Following a dramatic redesign for 2020, the 2021 Nissan Versa carries into the new year unchanged.
Choosing your Nissan Versa
The 2021 Nissan Versa is available in three trim levels. The MSRP for the entry-level S trim starts at $15,855 with destination, the SV is $18,665, and the SR is $19,265.
All trim levels are equipped with a 1.6-liter four-cylinder engine with high-tech features such as variable intake and exhaust valve timing and two fuel injector locations to optimize the engine's performance. It generates 122 horsepower and 114 lb-ft of torque - figures on par for this cost-focused and lightweight class - and sends power through a manual (five-speed!) or automatic transmission to the front wheels.
Fuel economy hits the magical 40 miles per gallon mark, according to EPA-estimates, on the highway, 32 mpg city, and 35 combined when equipped with the continuously variable transmission that also brings added safety equipment and costs $1,670. The three-pedal configuration achieves 30 mpg combined and is only available in the base S trim.
Passenger and Cargo Capacity
The five-passenger small car may be longer and wider than its 2019 predecessor but rear-seat passengers will find it smaller than its competitors with 31 inches of legroom, and 36.3 inches of headroom.
Cargo volume is 15 cubic feet which is greater than the Hyundai Accent, however, the Versa’s 177-inch length is also about four and a half inches longer than the other compact sedan. The S trim with the CVT includes a 60/40 split fold-down rear seatback for longer items.
The base S trim includes active safety features such as automatic emergency braking with pedestrian braking, high beam assist, and lane departure warning while The SV and SR trims add blind-spot warning, rear cross-traffic alert with automatic braking, and rear-seat occupant alert.
The Versa is minimally equipped in the base trim - as expected. The 7.0-inch touchscreen reveals limited connectivity with Bluetooth, an auxiliary input, and USB inputs, and pushes a minimal sound output with a total of four speakers.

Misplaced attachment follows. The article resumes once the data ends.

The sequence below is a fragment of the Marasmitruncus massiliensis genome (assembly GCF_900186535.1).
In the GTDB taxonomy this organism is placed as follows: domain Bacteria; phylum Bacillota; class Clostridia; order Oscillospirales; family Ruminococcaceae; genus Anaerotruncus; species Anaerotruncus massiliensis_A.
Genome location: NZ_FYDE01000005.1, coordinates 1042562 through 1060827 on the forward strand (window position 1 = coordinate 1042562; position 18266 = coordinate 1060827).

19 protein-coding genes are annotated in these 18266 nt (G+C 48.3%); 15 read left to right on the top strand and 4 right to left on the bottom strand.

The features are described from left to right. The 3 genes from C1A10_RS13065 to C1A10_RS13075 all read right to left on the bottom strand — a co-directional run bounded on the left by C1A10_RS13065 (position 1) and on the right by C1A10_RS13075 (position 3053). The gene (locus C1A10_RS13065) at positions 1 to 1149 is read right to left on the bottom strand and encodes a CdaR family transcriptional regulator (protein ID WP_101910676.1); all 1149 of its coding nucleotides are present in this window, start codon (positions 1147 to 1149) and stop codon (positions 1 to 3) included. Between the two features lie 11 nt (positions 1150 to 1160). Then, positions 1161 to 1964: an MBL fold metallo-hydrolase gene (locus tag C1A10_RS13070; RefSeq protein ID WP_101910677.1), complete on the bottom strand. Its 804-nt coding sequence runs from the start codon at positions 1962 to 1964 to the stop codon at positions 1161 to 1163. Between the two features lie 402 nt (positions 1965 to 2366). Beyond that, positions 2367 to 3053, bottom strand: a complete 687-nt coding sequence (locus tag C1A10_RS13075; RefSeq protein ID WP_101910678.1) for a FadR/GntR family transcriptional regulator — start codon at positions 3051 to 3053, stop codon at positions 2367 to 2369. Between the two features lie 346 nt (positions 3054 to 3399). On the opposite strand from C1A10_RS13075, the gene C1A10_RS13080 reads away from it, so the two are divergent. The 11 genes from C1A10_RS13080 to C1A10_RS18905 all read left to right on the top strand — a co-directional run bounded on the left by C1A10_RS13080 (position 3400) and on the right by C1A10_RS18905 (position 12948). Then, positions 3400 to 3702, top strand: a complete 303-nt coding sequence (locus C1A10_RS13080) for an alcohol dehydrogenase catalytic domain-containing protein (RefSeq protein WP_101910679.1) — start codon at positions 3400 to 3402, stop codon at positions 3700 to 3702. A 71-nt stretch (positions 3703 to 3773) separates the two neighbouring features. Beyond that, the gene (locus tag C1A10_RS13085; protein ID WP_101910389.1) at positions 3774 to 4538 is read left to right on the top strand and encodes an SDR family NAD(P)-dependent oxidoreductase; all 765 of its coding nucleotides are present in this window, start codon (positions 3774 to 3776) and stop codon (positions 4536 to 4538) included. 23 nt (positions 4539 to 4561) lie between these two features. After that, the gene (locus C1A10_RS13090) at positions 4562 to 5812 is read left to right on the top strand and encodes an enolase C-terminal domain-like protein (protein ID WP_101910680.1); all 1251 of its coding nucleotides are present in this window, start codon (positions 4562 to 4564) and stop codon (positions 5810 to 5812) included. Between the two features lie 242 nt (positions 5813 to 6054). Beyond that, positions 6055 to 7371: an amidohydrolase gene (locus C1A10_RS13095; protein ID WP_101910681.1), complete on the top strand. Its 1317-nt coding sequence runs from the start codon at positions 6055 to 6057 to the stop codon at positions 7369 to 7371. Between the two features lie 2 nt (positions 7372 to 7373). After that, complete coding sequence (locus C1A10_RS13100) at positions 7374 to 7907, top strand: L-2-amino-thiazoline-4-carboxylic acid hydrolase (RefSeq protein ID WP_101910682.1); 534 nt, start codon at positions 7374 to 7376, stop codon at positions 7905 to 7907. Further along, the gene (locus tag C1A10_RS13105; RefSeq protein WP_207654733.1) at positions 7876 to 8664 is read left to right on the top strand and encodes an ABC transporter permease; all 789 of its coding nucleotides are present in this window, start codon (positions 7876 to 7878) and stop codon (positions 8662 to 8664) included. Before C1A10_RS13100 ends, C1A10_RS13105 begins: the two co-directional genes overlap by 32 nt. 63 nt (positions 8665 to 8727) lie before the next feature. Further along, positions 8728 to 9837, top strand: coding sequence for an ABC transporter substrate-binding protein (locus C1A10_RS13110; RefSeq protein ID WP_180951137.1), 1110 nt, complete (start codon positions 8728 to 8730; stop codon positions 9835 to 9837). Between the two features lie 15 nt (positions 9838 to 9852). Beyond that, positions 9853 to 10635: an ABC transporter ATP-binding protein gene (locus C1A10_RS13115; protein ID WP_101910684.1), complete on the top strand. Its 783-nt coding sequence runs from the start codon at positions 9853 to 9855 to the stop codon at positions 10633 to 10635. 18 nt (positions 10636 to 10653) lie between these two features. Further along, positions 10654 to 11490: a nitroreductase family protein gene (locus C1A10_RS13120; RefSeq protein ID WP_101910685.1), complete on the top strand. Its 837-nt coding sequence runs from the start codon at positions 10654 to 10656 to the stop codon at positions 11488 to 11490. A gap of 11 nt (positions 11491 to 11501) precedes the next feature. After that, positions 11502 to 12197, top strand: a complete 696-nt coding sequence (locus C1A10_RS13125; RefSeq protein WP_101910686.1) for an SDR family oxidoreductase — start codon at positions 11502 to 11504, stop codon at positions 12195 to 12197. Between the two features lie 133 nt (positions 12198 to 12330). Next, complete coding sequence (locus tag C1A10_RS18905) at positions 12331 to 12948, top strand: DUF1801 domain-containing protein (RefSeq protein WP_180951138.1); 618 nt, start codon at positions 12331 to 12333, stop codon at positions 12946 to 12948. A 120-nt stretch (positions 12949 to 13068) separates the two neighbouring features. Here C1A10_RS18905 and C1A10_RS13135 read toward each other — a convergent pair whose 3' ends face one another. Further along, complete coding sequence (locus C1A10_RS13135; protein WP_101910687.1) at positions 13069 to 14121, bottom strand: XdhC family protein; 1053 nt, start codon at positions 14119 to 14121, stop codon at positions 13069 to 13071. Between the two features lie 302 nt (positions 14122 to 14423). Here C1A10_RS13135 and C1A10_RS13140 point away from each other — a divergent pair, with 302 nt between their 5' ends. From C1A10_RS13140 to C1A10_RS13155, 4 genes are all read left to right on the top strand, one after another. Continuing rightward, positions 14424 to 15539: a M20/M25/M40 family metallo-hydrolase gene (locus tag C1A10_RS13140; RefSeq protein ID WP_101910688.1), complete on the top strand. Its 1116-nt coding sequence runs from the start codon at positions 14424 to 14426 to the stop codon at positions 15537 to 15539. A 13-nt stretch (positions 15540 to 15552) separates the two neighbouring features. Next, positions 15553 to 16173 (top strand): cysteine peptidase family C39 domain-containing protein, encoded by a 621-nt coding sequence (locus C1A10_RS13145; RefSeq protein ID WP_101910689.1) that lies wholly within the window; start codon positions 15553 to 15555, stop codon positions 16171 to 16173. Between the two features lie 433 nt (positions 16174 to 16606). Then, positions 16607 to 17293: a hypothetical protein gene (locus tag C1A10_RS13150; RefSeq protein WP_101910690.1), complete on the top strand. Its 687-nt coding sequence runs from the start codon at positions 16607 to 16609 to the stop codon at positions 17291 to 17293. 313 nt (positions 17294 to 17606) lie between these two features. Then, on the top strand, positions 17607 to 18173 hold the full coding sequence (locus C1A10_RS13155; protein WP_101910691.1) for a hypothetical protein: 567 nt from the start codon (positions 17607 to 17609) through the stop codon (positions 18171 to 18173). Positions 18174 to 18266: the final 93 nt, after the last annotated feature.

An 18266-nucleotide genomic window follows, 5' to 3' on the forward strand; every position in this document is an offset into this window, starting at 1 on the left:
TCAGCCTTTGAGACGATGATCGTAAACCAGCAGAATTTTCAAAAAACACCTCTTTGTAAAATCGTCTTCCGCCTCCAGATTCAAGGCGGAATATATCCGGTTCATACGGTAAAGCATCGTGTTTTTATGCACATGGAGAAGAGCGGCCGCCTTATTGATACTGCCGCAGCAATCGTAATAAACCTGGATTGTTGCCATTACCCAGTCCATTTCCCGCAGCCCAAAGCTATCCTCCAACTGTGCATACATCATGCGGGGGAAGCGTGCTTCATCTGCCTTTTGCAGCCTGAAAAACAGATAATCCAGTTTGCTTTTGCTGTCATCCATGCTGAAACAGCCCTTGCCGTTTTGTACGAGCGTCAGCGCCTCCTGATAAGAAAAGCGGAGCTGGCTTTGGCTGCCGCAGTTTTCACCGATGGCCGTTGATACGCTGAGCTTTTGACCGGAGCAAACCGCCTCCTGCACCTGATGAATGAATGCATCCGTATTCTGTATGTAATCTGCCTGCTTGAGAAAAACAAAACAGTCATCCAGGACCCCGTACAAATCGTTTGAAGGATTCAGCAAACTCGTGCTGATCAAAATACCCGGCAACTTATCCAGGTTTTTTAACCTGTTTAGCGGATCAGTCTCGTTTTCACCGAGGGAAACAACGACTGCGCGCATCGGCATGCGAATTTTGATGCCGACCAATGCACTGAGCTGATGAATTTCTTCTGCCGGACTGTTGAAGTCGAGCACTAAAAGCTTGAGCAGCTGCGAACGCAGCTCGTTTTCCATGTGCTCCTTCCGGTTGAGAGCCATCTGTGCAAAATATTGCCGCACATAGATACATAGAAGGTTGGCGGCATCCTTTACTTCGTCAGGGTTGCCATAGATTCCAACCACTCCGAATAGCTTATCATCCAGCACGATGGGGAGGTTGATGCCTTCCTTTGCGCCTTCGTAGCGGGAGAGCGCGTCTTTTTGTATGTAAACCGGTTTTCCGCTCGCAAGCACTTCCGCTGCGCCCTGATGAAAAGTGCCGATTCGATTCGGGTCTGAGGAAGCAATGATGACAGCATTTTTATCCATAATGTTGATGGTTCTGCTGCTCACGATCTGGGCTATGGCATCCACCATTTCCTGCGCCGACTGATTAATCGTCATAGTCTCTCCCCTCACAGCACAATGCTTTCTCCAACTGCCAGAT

The SV and SR trims include NissanConnect with Apple CarPlay, Android Auto, and SiriusXM as standard and the SR gains two additional speakers.
The S trim is one of the least expensive new vehicles available and there’s a rumor that 15-inch steelies are hip again.
Other clear signs of cost-savings such as the molded-in black plastic mirror caps and door handles, basic-cloth seats, and a torsion-beam rear suspension seem offset by notable inclusions such as a six-way manual driver’s seat, cruise control, steering wheel audio controls, power windows with push-button auto-down for the driver, and push-button start.
The SV trim features body-colored door handles and mirrors which now feature heat and integrated turn signals, 16-inch aluminum wheels, and upgraded fabric interior. It also features a seven-inch digital display in the gauge cluster, chrome door handles, and a seat-mounted armrest. There are no offered packages.
The SR trim is aimed at dressing sportier while also wearing a bit of luxury.
Full LED headlights with signature lighting, a dark chrome grille, fog lights, 17-inch wheels, and a rear spoiler complete the exterior look while a push-button proximity entry-system, charcoal cloth seating with contrast stitching, and a leather-wrapped steering wheel and shift knob make sure the interior feels just as premium.
The Convenience Package is offered for $400 and includes heated front seats, automatic climate control, and adaptive cruise control.
The SV trim is well equipped without losing its strong sense of value.